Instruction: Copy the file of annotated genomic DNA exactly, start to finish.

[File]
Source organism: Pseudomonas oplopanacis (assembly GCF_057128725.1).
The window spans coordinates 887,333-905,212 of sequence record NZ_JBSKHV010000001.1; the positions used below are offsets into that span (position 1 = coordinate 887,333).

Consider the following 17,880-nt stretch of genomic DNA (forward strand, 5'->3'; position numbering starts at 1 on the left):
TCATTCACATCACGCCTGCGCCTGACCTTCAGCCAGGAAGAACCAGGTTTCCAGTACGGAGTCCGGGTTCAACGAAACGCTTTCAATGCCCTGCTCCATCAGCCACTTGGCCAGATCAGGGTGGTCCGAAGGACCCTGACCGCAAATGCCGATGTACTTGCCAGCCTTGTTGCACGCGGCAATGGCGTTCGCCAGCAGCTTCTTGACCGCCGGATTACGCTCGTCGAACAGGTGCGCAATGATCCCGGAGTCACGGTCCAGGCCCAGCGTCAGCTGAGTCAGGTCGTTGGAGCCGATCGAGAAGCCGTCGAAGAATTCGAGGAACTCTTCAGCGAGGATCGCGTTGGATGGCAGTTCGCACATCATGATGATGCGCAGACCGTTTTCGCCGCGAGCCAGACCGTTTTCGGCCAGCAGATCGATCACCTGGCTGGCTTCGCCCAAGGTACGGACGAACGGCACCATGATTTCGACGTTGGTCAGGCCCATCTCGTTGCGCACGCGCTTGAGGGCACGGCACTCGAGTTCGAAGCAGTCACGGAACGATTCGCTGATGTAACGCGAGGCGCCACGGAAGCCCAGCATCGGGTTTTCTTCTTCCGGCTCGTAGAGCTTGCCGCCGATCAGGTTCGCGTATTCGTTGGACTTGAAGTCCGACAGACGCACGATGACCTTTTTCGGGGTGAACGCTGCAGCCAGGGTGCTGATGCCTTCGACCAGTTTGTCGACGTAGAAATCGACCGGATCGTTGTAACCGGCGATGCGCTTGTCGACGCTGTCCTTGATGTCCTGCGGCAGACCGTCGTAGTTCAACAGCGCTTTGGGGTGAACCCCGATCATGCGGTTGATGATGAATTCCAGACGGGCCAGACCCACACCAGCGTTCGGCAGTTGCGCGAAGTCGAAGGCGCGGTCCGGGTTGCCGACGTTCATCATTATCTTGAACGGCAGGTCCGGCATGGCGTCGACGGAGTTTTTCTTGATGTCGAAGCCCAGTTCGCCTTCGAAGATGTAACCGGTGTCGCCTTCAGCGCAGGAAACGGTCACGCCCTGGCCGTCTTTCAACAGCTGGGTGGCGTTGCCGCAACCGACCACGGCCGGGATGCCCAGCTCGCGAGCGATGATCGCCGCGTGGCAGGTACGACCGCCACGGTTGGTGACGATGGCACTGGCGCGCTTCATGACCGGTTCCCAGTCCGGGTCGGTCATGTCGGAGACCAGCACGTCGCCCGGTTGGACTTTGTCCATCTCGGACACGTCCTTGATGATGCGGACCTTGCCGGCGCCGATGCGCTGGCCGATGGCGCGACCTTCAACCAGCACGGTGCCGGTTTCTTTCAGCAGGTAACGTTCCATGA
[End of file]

Source organism: Pseudomonas oplopanacis (assembly GCF_057128725.1).
The window spans coordinates 887,333-905,212 of sequence record NZ_JBSKHV010000001.1; the positions used below are offsets into that span (position 1 = coordinate 887,333).

Consider the following 17,880-nt stretch of genomic DNA (forward strand, 5'->3'; position numbering starts at 1 on the left):
TCATTCACATCACGCCTGCGCCTGACCTTCAGCCAGGAAGAACCAGGTTTCCAGTACGGAGTCCGGGTTCAACGAAACGCTTTCAATGCCCTGCTCCATCAGCCACTTGGCCAGATCAGGGTGGTCCGAAGGACCCTGACCGCAAATGCCGATGTACTTGCCAGCCTTGTTGCACGCGGCAATGGCGTTCGCCAGCAGCTTCTTGACCGCCGGATTACGCTCGTCGAACAGGTGCGCAATGATCCCGGAGTCACGGTCCAGGCCCAGCGTCAGCTGAGTCAGGTCGTTGGAGCCGATCGAGAAGCCGTCGAAGAATTCGAGGAACTCTTCAGCGAGGATCGCGTTGGATGGCAGTTCGCACATCATGATGATGCGCAGACCGTTTTCGCCGCGAGCCAGACCGTTTTCGGCCAGCAGATCGATCACCTGGCTGGCTTCGCCCAAGGTACGGACGAACGGCACCATGATTTCGACGTTGGTCAGGCCCATCTCGTTGCGCACGCGCTTGAGGGCACGGCACTCGAGTTCGAAGCAGTCACGGAACGATTCGCTGATGTAACGCGAGGCGCCACGGAAGCCCAGCATCGGGTTTTCTTCTTCCGGCTCGTAGAGCTTGCCGCCGATCAGGTTCGCGTATTCGTTGGACTTGAAGTCCGACAGACGCACGATGACCTTTTTCGGGGTGAACGCTGCAGCCAGGGTGCTGATGCCTTCGACCAGTTTGTCGACGTAGAAATCGACCGGATCGTTGTAACCGGCGATGCGCTTGTCGACGCTGTCCTTGATGTCCTGCGGCAGACCGTCGTAGTTCAACAGCGCTTTGGGGTGAACCCCGATCATGCGGTTGATGATGAATTCCAGACGGGCCAGACCCACACCAGCGTTCGGCAGTTGCGCGAAGTCGAAGGCGCGGTCCGGGTTGCCGACGTTCATCATTATCTTGAACGGCAGGTCCGGCATGGCGTCGACGGAGTTTTTCTTGATGTCGAAGCCCAGTTCGCCTTCGAAGATGTAACCGGTGTCGCCTTCAGCGCAGGAAACGGTCACGCCCTGGCCGTCTTTCAACAGCTGGGTGGCGTTGCCGCAACCGACCACGGCCGGGATGCCCAGCTCGCGAGCGATGATCGCCGCGTGGCAGGTACGACCGCCACGGTTGGTGACGATGGCACTGGCGCGCTTCATGACCGGTTCCCAGTCCGGGTCGGTCATGTCGGAGACCAGCACGTCGCCCGGTTGGACTTTGTCCATCTCGGACACGTCCTTGATGATGCGGACCTTGCCGGCGCCGATGCGCTGGCCGATGGCGCGACCTTCAACCAGCACGGTGCCGGTTTCTTTCAGCAGGTAACGTTCCATGA